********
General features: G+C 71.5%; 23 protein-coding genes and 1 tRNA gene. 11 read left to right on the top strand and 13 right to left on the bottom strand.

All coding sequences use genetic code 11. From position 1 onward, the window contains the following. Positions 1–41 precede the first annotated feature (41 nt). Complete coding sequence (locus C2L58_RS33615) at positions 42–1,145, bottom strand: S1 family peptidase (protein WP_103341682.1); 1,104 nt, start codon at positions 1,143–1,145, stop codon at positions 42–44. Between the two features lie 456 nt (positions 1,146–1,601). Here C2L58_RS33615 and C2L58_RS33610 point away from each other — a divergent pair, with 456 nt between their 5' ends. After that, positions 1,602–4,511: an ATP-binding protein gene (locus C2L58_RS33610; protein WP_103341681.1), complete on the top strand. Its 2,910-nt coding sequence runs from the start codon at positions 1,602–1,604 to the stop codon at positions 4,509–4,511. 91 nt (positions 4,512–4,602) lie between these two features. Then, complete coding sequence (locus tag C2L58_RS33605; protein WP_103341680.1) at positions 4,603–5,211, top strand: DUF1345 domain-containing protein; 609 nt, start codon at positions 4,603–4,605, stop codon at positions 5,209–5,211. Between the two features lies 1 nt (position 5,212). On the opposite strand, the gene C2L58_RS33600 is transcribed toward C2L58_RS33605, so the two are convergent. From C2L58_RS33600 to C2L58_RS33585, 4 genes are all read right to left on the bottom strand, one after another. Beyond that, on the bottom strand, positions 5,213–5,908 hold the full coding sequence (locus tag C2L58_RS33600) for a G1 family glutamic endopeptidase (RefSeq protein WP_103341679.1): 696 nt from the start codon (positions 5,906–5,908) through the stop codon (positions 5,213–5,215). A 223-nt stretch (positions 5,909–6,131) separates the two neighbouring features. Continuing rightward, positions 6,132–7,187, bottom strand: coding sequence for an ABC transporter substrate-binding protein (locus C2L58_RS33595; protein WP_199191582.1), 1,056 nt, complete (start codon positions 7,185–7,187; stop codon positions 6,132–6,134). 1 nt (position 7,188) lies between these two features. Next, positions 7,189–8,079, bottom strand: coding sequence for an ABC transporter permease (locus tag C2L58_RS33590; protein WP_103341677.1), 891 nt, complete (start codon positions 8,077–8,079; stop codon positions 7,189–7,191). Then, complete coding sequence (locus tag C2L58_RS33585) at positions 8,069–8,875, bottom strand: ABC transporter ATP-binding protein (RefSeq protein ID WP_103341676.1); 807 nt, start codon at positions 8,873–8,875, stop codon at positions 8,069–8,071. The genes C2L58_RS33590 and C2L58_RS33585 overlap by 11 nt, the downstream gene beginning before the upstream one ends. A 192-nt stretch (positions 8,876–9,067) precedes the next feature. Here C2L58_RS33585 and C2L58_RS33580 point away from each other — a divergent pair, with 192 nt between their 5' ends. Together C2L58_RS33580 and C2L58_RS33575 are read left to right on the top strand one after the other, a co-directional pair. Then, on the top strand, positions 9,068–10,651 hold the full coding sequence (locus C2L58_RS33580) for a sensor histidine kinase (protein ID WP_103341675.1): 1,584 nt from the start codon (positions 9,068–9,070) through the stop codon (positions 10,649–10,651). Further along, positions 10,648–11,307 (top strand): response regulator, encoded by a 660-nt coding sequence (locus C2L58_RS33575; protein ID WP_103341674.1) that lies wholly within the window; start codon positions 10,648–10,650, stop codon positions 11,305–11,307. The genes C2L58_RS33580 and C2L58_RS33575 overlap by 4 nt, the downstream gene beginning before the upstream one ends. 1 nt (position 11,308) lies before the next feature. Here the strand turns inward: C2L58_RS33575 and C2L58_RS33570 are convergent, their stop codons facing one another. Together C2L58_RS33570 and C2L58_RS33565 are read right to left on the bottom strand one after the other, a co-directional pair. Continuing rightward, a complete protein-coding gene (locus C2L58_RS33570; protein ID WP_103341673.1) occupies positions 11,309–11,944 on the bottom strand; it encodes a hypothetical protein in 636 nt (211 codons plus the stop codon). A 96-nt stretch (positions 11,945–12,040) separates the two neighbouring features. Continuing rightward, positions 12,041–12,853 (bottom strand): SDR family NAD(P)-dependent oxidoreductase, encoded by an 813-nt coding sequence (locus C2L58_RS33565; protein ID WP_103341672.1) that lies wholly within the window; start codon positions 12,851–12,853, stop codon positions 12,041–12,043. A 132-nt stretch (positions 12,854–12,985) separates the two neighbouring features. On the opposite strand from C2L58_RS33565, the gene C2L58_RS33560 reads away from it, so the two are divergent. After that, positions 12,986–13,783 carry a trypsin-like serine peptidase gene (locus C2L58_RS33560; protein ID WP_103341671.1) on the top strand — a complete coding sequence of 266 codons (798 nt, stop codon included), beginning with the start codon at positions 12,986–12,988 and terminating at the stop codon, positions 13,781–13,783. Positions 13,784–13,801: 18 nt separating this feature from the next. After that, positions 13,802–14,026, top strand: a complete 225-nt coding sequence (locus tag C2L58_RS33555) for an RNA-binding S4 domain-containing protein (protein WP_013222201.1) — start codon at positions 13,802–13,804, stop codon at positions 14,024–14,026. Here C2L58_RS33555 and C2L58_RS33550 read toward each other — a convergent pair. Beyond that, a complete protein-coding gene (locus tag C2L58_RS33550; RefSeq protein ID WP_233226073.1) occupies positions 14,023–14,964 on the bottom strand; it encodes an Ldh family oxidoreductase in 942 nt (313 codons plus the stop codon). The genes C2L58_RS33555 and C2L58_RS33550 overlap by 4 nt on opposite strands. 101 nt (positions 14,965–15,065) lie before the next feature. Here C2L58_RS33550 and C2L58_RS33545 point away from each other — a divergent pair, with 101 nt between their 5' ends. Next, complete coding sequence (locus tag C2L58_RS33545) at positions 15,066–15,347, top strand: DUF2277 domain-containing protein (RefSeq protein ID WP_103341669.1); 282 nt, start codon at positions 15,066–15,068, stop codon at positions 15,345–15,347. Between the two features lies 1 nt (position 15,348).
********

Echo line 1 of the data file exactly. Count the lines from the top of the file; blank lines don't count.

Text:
General features: G+C 71.5%; 23 protein-coding genes and 1 tRNA gene. 11 read left to right on the top strand and 13 right to left on the bottom strand.